Do “pirate” fishing vessels that engage in Illegal, Unreported and Unregulated (IUU) fishing even use AIS?
Although not all of them do, we have seen vessels broadcasting AIS that appear to be fishing illegally.
Is monitoring AIS signals an invasion of trade secrets privacy?
No. Monitoring a vessel activity through satellite AIS is already a well-established practice in the shipping, insurance and commodities industries, and AIS data is already publicly available. AIS was designed to be an open, public communications tool. Vessels that use AIS are intentionally making themselves trackable to everyone around them. Global Fishing Watch shows apparent commercial resource extraction that takes place on the open ocean, not on private property. Our fisheries are a common resource, whether on the high seas that belong to everyone or in the sovereign waters of individual nations.
Won’t this tip off the fishing industry to where all the fish are?
No. Commercial fishing fleets are already using sophisticated technology like helicopters, tracking beacons, fish-finding sonar, and even fish forecasts based on satellite data to find and catch fish. Global Fishing Watch shows where fishing activity has apparently occurred; it doesn’t predict where fish are likely to be in the future. The 72-hour time lag also limits the use of Global Fishing Watch as a “fish tracking” tool.
How can I save or share my workspace?
You may share your workspace by clicking on the share arrow at the bottom left of the map above the “+” and “-” zoom controls. This will bring up a unique url for your workspace, which you can copy and save or share with someone.
How can I vary the amount of time I’m looking at?
The Global Fishing Watch Time Slider at the bottom of the map determines the time period of the fishing activityheat map or vessel tracks you are viewing. There are several ways to manipulate the Time Slider:
How do I search for a specific vessel?
Click on the Vessels tab in the toolbox and enter the vessel identifying information in the search bar.
How do I view a particular country’s fishing fleet?
Use our Flag Filter to view a particular nation’s fishing fleet.
Click on the Flag Filter tab in the toolbox and select the country you are interested in from the dropdown menu. You may view multiple countries’ fleets and customize the color of fishing activity on the map by country.
How can I change the time period I see on the slider?
The Global Fishing Watch Time Slider at the bottom of the map determines the time period of the fishing activity heat map or vessel tracks you are viewing. There are several ways to manipulate the Time Slider:
Click on the Start Date or End Date in the bottom left corner. A calendar will pop up and allow you to select a date range between January 1, 2012 and three days before the current date.
Click on the bars on the left or right edge of the Time Slider, hold and drag to change the start or end time.
Click on the gear icon in the upper left corner of the box in the in Time Slider and select the time frame you are interested in.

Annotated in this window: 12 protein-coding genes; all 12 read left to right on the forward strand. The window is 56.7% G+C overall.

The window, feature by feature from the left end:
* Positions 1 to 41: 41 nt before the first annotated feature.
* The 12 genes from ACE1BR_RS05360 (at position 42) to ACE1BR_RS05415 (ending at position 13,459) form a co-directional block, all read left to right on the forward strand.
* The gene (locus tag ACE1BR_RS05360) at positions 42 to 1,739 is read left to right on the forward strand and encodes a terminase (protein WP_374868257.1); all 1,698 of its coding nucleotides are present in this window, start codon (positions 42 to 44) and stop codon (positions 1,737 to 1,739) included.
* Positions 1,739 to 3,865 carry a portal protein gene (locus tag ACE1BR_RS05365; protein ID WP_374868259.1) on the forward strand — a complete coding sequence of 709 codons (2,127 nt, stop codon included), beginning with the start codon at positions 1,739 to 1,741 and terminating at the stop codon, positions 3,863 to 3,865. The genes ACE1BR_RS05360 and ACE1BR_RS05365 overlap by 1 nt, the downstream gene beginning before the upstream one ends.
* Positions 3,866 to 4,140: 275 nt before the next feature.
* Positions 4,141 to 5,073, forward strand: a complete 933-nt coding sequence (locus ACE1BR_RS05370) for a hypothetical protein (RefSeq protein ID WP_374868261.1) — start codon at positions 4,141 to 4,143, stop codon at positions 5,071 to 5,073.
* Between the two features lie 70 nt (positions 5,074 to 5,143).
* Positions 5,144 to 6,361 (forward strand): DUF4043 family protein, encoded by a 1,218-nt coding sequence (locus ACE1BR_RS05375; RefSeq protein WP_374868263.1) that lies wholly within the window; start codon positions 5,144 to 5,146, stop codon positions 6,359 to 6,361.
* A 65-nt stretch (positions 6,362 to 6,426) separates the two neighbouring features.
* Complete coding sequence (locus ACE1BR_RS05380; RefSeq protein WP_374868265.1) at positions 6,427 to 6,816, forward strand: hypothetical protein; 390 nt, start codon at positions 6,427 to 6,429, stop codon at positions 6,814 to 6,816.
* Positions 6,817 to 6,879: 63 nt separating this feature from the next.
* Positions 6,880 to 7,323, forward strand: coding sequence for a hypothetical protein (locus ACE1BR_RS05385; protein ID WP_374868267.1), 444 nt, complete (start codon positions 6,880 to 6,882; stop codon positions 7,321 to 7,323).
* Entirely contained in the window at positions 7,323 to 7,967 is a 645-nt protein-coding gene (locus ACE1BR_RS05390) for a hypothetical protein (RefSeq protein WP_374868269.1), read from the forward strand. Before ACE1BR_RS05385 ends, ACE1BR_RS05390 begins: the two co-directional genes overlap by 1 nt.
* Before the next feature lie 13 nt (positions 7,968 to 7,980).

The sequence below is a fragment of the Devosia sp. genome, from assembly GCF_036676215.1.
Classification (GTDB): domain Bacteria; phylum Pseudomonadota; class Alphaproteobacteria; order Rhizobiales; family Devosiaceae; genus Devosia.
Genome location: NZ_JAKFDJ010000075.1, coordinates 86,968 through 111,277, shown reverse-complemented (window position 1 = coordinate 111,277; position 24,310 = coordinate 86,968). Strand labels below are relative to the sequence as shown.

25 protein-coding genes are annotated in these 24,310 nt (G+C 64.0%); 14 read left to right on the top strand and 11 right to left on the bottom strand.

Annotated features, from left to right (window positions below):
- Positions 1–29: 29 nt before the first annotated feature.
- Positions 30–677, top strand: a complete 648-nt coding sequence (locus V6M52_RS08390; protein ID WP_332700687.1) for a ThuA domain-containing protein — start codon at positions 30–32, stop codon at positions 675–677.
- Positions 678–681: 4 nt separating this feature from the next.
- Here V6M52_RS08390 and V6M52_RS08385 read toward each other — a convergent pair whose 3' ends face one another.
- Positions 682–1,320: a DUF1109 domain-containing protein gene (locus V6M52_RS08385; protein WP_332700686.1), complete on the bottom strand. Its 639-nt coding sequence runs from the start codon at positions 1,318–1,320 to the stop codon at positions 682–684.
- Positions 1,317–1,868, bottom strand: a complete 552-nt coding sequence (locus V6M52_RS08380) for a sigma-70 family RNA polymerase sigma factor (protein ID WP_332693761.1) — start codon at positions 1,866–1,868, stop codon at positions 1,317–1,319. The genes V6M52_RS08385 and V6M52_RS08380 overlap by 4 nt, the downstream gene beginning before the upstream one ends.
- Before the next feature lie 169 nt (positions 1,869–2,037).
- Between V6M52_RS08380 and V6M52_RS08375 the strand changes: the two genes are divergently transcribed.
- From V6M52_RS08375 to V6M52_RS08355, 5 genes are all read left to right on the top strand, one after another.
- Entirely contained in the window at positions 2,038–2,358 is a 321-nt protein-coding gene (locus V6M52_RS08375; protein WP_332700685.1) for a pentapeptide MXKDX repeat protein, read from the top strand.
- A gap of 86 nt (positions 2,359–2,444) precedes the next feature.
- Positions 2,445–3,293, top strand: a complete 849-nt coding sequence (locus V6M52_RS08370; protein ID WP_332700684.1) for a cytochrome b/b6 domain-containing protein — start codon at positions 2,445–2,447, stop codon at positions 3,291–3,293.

How do I create a report of fishing activity?
In the map toolbox, open the Layers tab.
How do I import my own custom layer?
You may now view your layer overlayed with our fishing activity data.
To make your file into a .kml:
How do I move my saved workspaces from the original version to the Beta Release 2.0?
Unfortunately, the only way to do this is to manually recreate the workspace in the new version.
What browsers is Global Fishing Watch compatible with?
We recommend using Chrome or Firefox as your browser for viewing Global Fishing Watch. We do not yet recommend using Safari or Internet Explorer for viewing Global Fishing Watch, although we expect to optimize Global Fishing Watch for those browsers in the near future.
I registered, but am receiving an error message regarding a “nickname” when I try to log in. What should I do?
We suggest resetting your password to clear this issue. Go to the Login page and click on the “forgot your password?” link. You will asked to enter the email address you used to create your account and will receive an email with instructions to reset your password. After completing your password reset, please try logging in again.
What should I do if I receive a “page not found” error or see a blank page on the screen?
First, be sure you are using one of our recommended browsers such as Chrome or Firefox. Please check your internet connection to ensure that it has not been lost, as this is a common reason. If the error persists, please try closing your browser and restarting it or clearing your cache and then trying to access the website.
I’m trying to register, but I do not see my country listed on the drop down menu.
Please use our contact us form here to let us know.
How do I opt out of receiving marketing communications?
We’ve made it easy for you to manage what types of emails you receive. Simply navigate to the bottom of the email you received and look for the “update subscription preferences” link. From there, you may manage the types of marketing emails you receive. You may also opt out from receiving all marketing emails by using the “unsubscribe from this list” option.
Please note: even if you opt out of receiving marketing emails, you may still receive administrative emails related to your account. These include replies to inquiries you make through our “Contact Us” page, password reset notifications or replies to requests for Map support.
How do I reset my password?
Please visit our login page here and click “Forgot your password?” on the bottom of the page. This will direct you to reset your password.
Is your website mobile friendly? Is it accessible on a phone or tablet?
Yes. We have made improvements to mobile access to the Global Fishing Watch map. The map may work better on tablets than on phones, and performance may vary depending on the specifications of your mobile device.